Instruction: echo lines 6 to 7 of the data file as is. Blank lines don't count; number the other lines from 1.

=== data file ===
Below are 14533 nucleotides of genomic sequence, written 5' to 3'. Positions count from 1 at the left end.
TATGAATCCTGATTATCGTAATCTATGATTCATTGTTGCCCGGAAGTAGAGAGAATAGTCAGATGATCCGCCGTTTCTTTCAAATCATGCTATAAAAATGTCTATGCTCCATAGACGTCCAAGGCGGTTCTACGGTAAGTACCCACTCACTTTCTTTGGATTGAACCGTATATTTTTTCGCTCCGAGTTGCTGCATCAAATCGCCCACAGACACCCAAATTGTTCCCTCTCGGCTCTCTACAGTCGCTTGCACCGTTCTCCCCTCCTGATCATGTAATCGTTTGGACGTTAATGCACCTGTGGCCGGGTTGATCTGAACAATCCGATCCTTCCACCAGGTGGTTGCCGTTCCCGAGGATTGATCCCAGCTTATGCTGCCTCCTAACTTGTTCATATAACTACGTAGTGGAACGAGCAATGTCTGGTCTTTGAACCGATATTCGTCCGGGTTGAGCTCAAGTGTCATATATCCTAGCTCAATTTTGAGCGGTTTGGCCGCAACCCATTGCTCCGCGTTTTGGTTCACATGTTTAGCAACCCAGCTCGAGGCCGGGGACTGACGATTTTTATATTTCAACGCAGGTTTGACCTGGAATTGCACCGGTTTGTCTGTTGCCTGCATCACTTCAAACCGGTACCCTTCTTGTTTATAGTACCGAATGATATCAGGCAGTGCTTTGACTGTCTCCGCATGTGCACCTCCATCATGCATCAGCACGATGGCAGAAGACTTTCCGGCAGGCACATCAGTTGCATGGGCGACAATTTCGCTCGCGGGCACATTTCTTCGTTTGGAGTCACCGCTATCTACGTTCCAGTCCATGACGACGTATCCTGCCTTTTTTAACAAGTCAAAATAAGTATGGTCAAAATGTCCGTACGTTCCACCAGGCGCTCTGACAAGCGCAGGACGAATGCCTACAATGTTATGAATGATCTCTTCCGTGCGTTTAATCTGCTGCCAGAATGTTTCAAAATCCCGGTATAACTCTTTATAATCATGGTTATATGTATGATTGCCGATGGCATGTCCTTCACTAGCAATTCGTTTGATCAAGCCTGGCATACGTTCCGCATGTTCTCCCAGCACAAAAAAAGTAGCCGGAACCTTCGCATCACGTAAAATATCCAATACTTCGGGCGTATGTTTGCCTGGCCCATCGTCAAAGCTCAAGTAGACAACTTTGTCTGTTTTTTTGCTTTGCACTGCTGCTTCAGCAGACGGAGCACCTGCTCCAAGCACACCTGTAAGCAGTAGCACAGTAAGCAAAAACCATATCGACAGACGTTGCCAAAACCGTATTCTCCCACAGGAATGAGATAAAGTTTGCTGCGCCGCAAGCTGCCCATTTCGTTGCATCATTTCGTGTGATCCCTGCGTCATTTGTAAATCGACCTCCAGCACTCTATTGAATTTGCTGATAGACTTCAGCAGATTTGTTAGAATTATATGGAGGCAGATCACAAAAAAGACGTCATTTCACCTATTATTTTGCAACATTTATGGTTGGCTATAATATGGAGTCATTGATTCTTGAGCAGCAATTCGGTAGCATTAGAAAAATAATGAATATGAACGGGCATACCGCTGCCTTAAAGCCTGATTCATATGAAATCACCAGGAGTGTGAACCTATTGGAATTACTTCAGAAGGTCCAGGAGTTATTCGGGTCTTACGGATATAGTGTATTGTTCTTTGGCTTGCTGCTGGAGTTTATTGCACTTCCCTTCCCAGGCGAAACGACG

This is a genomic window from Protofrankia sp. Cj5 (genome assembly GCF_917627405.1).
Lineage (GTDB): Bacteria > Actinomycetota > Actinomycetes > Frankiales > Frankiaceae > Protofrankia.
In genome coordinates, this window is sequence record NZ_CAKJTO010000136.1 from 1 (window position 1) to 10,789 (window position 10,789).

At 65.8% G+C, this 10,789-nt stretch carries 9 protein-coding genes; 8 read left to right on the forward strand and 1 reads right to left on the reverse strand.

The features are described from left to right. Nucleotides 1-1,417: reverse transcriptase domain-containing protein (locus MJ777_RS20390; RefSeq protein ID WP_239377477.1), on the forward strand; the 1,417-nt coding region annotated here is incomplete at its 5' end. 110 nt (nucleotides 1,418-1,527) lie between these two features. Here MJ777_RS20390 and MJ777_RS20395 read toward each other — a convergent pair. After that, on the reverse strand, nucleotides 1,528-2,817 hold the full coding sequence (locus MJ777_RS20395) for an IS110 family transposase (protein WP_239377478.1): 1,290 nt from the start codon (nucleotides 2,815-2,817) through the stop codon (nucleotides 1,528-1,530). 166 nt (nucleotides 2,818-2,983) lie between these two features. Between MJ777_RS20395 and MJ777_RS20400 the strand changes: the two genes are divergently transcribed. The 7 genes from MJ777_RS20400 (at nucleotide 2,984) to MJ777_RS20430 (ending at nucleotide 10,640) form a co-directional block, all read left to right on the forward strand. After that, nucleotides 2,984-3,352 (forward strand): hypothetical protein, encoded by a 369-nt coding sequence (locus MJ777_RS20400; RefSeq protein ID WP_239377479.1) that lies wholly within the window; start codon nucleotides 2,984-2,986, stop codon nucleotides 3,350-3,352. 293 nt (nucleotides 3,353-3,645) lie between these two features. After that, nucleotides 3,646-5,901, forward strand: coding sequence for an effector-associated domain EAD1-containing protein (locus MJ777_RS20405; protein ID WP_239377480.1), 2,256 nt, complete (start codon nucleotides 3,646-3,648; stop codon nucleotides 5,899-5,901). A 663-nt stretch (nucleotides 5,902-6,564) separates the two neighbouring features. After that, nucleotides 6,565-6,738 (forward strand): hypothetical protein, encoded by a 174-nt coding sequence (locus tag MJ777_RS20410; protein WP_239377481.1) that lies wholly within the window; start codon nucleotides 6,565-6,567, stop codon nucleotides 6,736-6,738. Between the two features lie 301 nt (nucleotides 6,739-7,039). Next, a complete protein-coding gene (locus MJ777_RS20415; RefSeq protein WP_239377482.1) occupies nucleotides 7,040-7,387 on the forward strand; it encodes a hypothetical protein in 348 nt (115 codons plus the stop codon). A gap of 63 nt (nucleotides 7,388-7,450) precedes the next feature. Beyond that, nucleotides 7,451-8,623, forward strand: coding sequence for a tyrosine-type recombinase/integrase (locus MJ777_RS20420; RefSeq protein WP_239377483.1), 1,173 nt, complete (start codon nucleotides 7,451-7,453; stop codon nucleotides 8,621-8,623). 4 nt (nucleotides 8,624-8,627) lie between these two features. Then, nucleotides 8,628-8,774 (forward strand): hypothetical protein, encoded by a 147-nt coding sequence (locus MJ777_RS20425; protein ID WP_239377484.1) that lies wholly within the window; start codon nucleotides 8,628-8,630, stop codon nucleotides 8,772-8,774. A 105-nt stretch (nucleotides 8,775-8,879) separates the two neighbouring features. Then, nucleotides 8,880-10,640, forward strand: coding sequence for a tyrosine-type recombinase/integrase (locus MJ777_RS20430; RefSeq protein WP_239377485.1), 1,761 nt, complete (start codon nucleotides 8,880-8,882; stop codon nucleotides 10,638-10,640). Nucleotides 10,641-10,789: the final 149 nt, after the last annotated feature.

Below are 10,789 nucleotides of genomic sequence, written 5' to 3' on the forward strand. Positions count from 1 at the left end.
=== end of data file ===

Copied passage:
At 65.8% G+C, this 10,789-nt stretch carries 9 protein-coding genes; 8 read left to right on the forward strand and 1 reads right to left on the reverse strand.

The features are described from left to right. Nucleotides 1-1,417: reverse transcriptase domain-containing protein (locus MJ777_RS20390; RefSeq protein ID WP_239377477.1), on the forward strand; the 1,417-nt coding region annotated here is incomplete at its 5' end. 110 nt (nucleotides 1,418-1,527) lie between these two features. Here MJ777_RS20390 and MJ777_RS20395 read toward each other — a convergent pair. After that, on the reverse strand, nucleotides 1,528-2,817 hold the full coding sequence (locus MJ777_RS20395) for an IS110 family transposase (protein WP_239377478.1): 1,290 nt from the start codon (nucleotides 2,815-2,817) through the stop codon (nucleotides 1,528-1,530). 166 nt (nucleotides 2,818-2,983) lie between these two features. Between MJ777_RS20395 and MJ777_RS20400 the strand changes: the two genes are divergently transcribed. The 7 genes from MJ777_RS20400 (at nucleotide 2,984) to MJ777_RS20430 (ending at nucleotide 10,640) form a co-directional block, all read left to right on the forward strand. After that, nucleotides 2,984-3,352 (forward strand): hypothetical protein, encoded by a 369-nt coding sequence (locus MJ777_RS20400; RefSeq protein ID WP_239377479.1) that lies wholly within the window; start codon nucleotides 2,984-2,986, stop codon nucleotides 3,350-3,352. 293 nt (nucleotides 3,353-3,645) lie between these two features. After that, nucleotides 3,646-5,901, forward strand: coding sequence for an effector-associated domain EAD1-containing protein (locus MJ777_RS20405; protein ID WP_239377480.1), 2,256 nt, complete (start codon nucleotides 3,646-3,648; stop codon nucleotides 5,899-5,901). A 663-nt stretch (nucleotides 5,902-6,564) separates the two neighbouring features. After that, nucleotides 6,565-6,738 (forward strand): hypothetical protein, encoded by a 174-nt coding sequence (locus tag MJ777_RS20410; protein WP_239377481.1) that lies wholly within the window; start codon nucleotides 6,565-6,567, stop codon nucleotides 6,736-6,738. Between the two features lie 301 nt (nucleotides 6,739-7,039). Next, a complete protein-coding gene (locus MJ777_RS20415; RefSeq protein WP_239377482.1) occupies nucleotides 7,040-7,387 on the forward strand; it encodes a hypothetical protein in 348 nt (115 codons plus the stop codon). A gap of 63 nt (nucleotides 7,388-7,450) precedes the next feature. Beyond that, nucleotides 7,451-8,623, forward strand: coding sequence for a tyrosine-type recombinase/integrase (locus MJ777_RS20420; RefSeq protein WP_239377483.1), 1,173 nt, complete (start codon nucleotides 7,451-7,453; stop codon nucleotides 8,621-8,623). 4 nt (nucleotides 8,624-8,627) lie between these two features. Then, nucleotides 8,628-8,774 (forward strand): hypothetical protein, encoded by a 147-nt coding sequence (locus MJ777_RS20425; protein ID WP_239377484.1) that lies wholly within the window; start codon nucleotides 8,628-8,630, stop codon nucleotides 8,772-8,774. A 105-nt stretch (nucleotides 8,775-8,879) separates the two neighbouring features. Then, nucleotides 8,880-10,640, forward strand: coding sequence for a tyrosine-type recombinase/integrase (locus MJ777_RS20430; RefSeq protein WP_239377485.1), 1,761 nt, complete (start codon nucleotides 8,880-8,882; stop codon nucleotides 10,638-10,640). Nucleotides 10,641-10,789: the final 149 nt, after the last annotated feature.